The Gill St. Bernard’s Lower School in Gladstone, New Jersey has jumped on the health bandwagon and replaced straight-backed chairs and traditional desks with stability balls and standing desks.
The teacher’s wanted to allow students greater flexibility and mobility in the classroom. The small private school is comparative to an elementary school and strongly promotes the health and well-being of students.
The school director has a stability ball and a standing desk in her own office, and decided to promote this idea in the classroom. She firmly believes that using nontraditional classroom equipment can increase a student’s overall focus for a better learning experience.
“It’s more natural for students to move,” she said. “Having them stay still has a negative impact on learning.”
Nontraditional classroom equipment, like an adjustable height desk and a stability ball, results in new rules and regulations. The students were taught how to use the equipment safely, and had to sign a contract that promised to follow safety guidelines. Their parents were also included in the transition, and offered information on the health benefits of using a standing desk and nontraditional chair.
On parent was so pleased with the results that he bought two stability balls for him and his son to use at home. The teachers also reported fewer disciplinary issues in class. “The stability balls have made such a positive difference in class,” said a fourth grade teacher. “I’ve never had such a quiet, hardworking math class.”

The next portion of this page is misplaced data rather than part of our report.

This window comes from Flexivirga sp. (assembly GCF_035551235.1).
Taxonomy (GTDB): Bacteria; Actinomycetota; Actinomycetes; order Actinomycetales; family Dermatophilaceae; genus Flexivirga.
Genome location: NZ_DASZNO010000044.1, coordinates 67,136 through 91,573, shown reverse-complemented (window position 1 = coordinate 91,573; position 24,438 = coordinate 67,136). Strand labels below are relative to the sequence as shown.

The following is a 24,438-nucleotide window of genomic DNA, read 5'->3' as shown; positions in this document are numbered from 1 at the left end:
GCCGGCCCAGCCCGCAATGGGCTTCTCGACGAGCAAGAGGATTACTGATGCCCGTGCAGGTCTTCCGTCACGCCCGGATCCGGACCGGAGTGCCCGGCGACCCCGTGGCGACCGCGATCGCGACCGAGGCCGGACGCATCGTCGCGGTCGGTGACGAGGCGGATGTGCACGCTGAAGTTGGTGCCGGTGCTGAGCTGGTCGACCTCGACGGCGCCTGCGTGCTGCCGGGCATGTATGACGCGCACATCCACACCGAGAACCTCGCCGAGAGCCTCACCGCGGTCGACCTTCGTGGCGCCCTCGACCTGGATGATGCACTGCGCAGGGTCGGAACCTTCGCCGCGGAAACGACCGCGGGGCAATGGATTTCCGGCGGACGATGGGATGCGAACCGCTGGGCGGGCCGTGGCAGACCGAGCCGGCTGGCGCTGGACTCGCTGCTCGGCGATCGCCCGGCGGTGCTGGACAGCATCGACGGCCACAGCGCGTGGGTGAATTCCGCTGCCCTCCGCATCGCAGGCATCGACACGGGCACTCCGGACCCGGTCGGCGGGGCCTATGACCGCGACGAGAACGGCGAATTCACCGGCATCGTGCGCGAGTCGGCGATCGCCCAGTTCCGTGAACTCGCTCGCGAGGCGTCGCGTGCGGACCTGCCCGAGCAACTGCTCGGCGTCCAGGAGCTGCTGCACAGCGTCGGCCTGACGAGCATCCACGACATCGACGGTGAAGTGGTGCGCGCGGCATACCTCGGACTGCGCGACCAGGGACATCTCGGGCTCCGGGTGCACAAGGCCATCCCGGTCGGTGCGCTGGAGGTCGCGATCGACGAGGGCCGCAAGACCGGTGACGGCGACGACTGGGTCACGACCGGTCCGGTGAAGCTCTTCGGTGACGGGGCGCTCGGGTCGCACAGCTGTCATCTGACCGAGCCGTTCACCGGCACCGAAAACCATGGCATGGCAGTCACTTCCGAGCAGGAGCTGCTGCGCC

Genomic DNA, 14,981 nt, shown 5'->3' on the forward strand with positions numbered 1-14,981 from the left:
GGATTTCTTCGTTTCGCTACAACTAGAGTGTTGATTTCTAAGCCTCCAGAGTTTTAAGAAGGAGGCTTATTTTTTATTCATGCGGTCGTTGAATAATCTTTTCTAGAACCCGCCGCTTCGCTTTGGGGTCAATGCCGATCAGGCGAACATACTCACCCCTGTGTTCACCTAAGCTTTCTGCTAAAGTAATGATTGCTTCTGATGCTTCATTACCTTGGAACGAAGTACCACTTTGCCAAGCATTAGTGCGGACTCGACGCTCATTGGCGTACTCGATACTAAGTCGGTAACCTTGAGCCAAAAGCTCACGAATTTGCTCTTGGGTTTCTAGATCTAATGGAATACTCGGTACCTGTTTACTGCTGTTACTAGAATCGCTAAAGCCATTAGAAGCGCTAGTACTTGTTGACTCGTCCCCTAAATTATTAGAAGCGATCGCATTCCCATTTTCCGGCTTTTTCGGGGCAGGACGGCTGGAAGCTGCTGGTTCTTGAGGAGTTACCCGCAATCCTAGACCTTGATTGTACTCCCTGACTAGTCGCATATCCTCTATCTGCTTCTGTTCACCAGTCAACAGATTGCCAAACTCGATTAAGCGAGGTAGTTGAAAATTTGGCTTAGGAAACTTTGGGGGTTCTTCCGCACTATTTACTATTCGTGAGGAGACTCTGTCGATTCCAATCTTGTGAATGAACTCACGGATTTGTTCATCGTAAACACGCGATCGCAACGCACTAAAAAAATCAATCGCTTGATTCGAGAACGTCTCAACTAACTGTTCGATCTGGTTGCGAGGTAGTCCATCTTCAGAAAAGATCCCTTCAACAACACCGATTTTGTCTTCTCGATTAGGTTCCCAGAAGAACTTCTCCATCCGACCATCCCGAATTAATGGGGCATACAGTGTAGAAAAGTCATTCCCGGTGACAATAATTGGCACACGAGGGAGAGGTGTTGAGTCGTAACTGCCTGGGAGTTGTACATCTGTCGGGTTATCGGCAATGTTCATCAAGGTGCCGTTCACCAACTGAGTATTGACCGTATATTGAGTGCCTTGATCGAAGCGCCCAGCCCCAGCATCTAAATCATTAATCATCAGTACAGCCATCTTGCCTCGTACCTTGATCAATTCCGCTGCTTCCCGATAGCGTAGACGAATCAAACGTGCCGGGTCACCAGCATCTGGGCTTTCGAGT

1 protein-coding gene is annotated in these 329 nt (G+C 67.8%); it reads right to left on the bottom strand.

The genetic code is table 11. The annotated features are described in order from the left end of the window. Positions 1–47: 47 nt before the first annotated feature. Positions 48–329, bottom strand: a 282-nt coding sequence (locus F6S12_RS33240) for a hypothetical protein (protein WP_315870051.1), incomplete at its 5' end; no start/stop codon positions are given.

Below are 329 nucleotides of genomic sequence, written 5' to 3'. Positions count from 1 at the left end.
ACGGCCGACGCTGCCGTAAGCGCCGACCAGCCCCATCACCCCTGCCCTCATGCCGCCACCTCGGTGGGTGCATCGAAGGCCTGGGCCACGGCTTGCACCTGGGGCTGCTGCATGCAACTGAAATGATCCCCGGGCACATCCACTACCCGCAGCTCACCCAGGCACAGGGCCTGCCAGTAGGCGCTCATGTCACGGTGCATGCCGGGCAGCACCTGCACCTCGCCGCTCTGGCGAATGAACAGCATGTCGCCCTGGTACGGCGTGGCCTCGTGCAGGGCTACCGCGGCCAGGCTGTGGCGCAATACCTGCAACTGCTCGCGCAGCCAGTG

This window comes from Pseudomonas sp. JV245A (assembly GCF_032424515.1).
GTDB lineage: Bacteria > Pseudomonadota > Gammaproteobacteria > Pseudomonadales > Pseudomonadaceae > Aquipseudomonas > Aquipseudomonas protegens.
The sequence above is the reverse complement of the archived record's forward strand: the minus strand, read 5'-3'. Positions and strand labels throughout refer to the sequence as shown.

The stability ball didn’t get all the credit, an adjustable height desk showed to have positive benefits on students’ concentration. One teacher was skeptical about incorporating a standing desk in her classroom, but she quickly converted once one student, who usually had trouble concentrating and remaining on task, was able to work through an entire class period behind the desk.
The student, who didn’t disrupt the classroom once, also turned in quality work when the class period was finished. The teacher was so impressed that she decided to order more standing desks for her students to use.
This isn’t the first school to use a standing desk or nontraditional desk chair in the classroom. Last February we touched on a study of a first-grade classroom in Texas that was equipped with adjustable height desks. The students used a stool instead of a stability ball, so they could sit and stand as needed.
After six weeks into the study, 70 percent of the students never used the stool during the day, with 30 percent standing the majority of the time behind the standing desk. The study went on to reveal that overweight students who stood the majority of the day increased calorie burn by 32 percent!
With childhood obesity and ADHD diagnosis on the rise, it’s no wonder schools are searching for new and improved ways to promote a child’s well-being and increase focus at the same time. Whether it’s a standing desk or a desk used with a stability ball, it’s becoming more and more apparent that children need the flexibility to move throughout the day for a better learning environment.